A White Penguin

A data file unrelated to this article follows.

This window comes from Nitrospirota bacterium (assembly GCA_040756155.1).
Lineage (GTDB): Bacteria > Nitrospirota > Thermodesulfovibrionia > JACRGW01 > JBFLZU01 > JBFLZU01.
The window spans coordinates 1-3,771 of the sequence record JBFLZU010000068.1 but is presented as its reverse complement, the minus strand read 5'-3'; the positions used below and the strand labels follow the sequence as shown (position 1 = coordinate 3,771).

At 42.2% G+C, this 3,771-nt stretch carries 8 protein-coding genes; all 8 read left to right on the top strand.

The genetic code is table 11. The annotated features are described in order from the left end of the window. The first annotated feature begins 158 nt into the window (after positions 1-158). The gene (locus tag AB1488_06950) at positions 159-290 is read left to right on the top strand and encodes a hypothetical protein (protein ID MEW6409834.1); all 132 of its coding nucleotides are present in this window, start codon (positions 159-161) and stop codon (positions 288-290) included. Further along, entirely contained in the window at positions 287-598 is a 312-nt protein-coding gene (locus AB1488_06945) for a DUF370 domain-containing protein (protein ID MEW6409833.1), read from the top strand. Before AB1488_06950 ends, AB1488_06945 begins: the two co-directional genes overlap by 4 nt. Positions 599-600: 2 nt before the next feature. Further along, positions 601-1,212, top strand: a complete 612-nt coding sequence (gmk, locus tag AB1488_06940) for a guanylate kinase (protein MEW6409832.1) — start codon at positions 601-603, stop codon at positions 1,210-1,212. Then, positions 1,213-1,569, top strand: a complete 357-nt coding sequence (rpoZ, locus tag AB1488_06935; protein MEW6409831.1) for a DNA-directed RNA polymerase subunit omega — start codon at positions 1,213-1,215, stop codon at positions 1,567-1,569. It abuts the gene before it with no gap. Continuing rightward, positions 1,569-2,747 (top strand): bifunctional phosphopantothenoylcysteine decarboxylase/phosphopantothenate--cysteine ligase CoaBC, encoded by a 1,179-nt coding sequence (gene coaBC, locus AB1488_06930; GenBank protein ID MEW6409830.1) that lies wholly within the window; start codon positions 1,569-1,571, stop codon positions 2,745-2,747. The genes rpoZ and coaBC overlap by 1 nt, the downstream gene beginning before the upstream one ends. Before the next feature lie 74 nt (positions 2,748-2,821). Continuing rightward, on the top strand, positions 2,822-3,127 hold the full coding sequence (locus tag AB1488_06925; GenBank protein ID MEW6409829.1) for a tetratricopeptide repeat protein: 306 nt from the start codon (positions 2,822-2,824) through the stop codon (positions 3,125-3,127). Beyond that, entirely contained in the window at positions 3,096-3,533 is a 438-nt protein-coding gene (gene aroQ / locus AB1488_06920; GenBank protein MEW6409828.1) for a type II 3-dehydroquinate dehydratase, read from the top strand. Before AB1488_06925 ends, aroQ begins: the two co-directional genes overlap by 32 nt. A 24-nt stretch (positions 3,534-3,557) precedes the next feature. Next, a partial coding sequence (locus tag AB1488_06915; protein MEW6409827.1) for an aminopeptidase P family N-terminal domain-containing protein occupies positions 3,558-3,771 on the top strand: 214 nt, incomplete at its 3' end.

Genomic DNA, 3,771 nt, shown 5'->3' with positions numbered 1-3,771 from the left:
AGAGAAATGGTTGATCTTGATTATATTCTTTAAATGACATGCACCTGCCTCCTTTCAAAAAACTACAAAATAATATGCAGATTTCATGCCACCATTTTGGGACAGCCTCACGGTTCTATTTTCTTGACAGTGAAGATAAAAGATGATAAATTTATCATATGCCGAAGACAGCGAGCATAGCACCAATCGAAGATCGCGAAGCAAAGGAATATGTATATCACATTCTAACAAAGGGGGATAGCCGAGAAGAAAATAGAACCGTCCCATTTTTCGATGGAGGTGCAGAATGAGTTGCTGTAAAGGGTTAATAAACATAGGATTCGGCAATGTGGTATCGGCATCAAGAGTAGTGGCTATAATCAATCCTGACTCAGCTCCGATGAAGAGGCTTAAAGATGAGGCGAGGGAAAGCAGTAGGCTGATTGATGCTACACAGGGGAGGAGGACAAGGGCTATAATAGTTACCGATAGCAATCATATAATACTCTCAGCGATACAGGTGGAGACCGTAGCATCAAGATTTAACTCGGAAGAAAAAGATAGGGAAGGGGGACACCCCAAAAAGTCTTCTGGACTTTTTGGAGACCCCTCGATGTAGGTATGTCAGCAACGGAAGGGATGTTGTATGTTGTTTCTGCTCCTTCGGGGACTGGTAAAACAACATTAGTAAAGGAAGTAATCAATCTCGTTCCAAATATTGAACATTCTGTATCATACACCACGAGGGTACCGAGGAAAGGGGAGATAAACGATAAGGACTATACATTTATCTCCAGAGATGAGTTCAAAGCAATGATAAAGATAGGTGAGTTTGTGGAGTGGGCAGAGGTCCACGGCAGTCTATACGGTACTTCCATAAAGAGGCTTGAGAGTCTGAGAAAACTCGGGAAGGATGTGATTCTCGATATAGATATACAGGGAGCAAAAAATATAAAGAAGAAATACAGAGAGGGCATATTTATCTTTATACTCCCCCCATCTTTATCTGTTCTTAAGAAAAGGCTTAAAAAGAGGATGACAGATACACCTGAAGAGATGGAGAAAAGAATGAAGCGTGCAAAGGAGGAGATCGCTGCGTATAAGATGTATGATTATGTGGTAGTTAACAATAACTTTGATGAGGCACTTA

David Stephens at National Geographic snapped this picture of a rare white penguin on the Aitcho Islands. This Chinstrap Penguin (Pygoscelis antarcticus) is not albino, it is leucistic. Albino animals lack pigment, typically because of a flaw in an enzyme involved in producing melanin. You may remember learning a little about penguin melanin in the fossil penguin Inkayacu. Leucistic animals are able to form melanin, but generally have a mix of cells that produce melanin and cells that cannot. This results in a “washed out” appearance in cases like the penguin below. Whatever triggered the condition (typically a gene mutation is involved), the penguin ended up with light brownish coloration on its back instead of the black coloration of normal Chinstrap Penguins. Notice, though, that the beak and part of the feet are still black. Leucism often affects a particular area of a bird rather than the entire individual. White penguins turn up in the wild every year. However, it appears that either the mutations associated with leucism are recessive or the condition harms the penguins by ruining their counter-shading camouflage, because second generations have never been documented.